FILE - In this Sept. 5, 2014, file photo, Oakland Athletics' Jeff Samardzija works against the Houston Astros in the first inning of a baseball game in Oakland, Calif. The Athletics traded an All-Star for the third time in less than two weeks, sending right-hander Jeff Samardzija to the Chicago White Sox on Tuesday, Dec. 9, 2014. (AP Photo/Ben Margot, File)
Chicago White Sox general manager Rick Hahn talks about the teams' latest trade in which they acquired starting pitcher Jeff Samardzija from the Oakland Athletics at the Major League Baseball winter meetings Tuesday, Dec. 9, 2014, in San Diego. (AP Photo/Lenny Ignelzi)
SAN DIEGO — Jeff Samardzija has played for Notre Dame and the Cubs and now will get to pitch for the White Sox.
"Being a Chicago guy, that's one of the craziest things I've thought about," he said Tuesday after Oakland dealt him to Chicago's South Side. "I'm sitting here thinking, 'Now, do I really have to go get my cleats on and go play for the Bears?' If I could skate, maybe the 'Hawks. My jumper's garbage, so the Bulls are out of the question."
Trading an All-Star for the third time in less than two weeks, the Athletics sent the Samardzija and right-hander Michael Ynoa for right-hander Chris Bassitt, catcher Josh Phegley and first baseman Rangel Ravelo and infielder Marcus Semien.
An All-America wide receiver with the Fighting Irish, Samardzija was 31-42 with a 3.97 ERA for the Chicago Cubs from 2008 until July 5, when he was traded to the A's. He went 5-6 with a 3.14 ERA for Oakland.
"It's a gutsy move," White Sox manager Robin Ventura said. "You look around at our division, and you see the starting pitchers out there, of what it takes to make it in your division of facing them all the time, and we feel like that's something we had to do."
Samardzija, a right-hander who turns 30 on Jan. 23, made $5,345,000 this year and is eligible for salary arbitration. He can become a free agent after the 2015 season.
"We're going to make every effort to make this a long-term relationship," White Sox general manager Rick Hahn said. "We felt that this was a premium starter who fit, not just in terms of how he fit in our rotation, but how he fit in our clubhouse."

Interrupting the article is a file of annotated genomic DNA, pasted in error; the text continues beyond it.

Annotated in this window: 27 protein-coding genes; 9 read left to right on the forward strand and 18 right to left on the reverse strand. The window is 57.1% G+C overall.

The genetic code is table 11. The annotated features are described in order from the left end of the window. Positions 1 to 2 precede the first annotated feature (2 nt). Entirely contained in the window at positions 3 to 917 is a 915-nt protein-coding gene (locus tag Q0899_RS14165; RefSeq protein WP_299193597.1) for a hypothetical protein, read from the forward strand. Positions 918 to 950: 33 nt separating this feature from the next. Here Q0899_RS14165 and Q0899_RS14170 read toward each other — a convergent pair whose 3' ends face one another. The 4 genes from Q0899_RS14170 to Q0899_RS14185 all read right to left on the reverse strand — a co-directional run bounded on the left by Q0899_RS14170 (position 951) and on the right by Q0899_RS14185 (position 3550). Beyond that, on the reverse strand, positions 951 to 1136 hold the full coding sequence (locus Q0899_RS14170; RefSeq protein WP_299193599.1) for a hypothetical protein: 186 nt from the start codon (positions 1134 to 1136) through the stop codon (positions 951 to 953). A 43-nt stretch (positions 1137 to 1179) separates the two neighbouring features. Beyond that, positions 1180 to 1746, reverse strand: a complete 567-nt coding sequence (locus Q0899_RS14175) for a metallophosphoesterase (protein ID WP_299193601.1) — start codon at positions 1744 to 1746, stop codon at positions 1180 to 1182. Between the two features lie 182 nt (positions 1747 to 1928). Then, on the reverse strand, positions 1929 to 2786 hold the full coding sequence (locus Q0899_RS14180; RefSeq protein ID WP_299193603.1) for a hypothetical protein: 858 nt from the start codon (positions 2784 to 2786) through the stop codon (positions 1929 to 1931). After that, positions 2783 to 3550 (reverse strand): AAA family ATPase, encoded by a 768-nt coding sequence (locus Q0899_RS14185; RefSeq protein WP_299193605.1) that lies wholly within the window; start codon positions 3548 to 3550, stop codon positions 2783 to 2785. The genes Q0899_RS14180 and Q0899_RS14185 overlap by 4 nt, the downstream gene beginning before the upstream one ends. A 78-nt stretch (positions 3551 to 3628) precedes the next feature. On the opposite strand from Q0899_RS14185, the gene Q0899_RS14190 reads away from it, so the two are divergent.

Samardzija wasn't so sure he would want to miss free agency.
"You're so close to it, you really want to experience it," he maintained. "But like I said before, when the situation's right, it's right. When the numbers are right, they're right."
The White Sox have been a prominent team in the offseason. On Monday at the winter meetings, Chicago agreed to a $46 million, four-year contract with closer David Robertson, a person familiar with the deal said. The person spoke on condition of anonymity to The Associated Press because the agreement had not been announced.
Even before that, Chicago agreed to a $25 million, two-year contract with first baseman Adam LaRoche and a $15 million, three-year deal with left-hander Zach Duke.
"We've moved the chains to improve this club in what we feel is dramatic fashion, but we still have work to do," Hahn said. "It's starting to get a little tight. We spent a pretty good chunk of what we had available to us, but at the same time it just means it's time to get a little more creative."
Samardzija joins a rotation that includes Chris Sale, who finished third in AL Cy Young Award voting, and Jose Quintana.
"I think we're going to be the most competitive rotation in the league, and I mean that internally," Samardzija said. "The best starting rotations are made when there's three or four guys that want to be the best and they want to go out there and clinch that three-game series or win that Sunday sweep game."
While Chicago is adding after finishing fourth in the AL Central at 73-89, Oakland is subtracting.
Following its loss to Kansas City in the AL wild-card game, Oakland traded third baseman Josh Donaldson to Toronto on Nov. 28 and first baseman/outfielder Brandon Moss to Cleveland on Monday.
Oakland was 22nd in payroll at the end of the regular season at $92 million. Moss had a $4.1 million base salary this year and is eligible for arbitration. Donaldson is eligible for arbitration for the first time after Oakland renewed his salary this year at the $500,000 major league minimum.
AP Sports Writers Howie Rumberg and Andrew Seligman contributed to this report.
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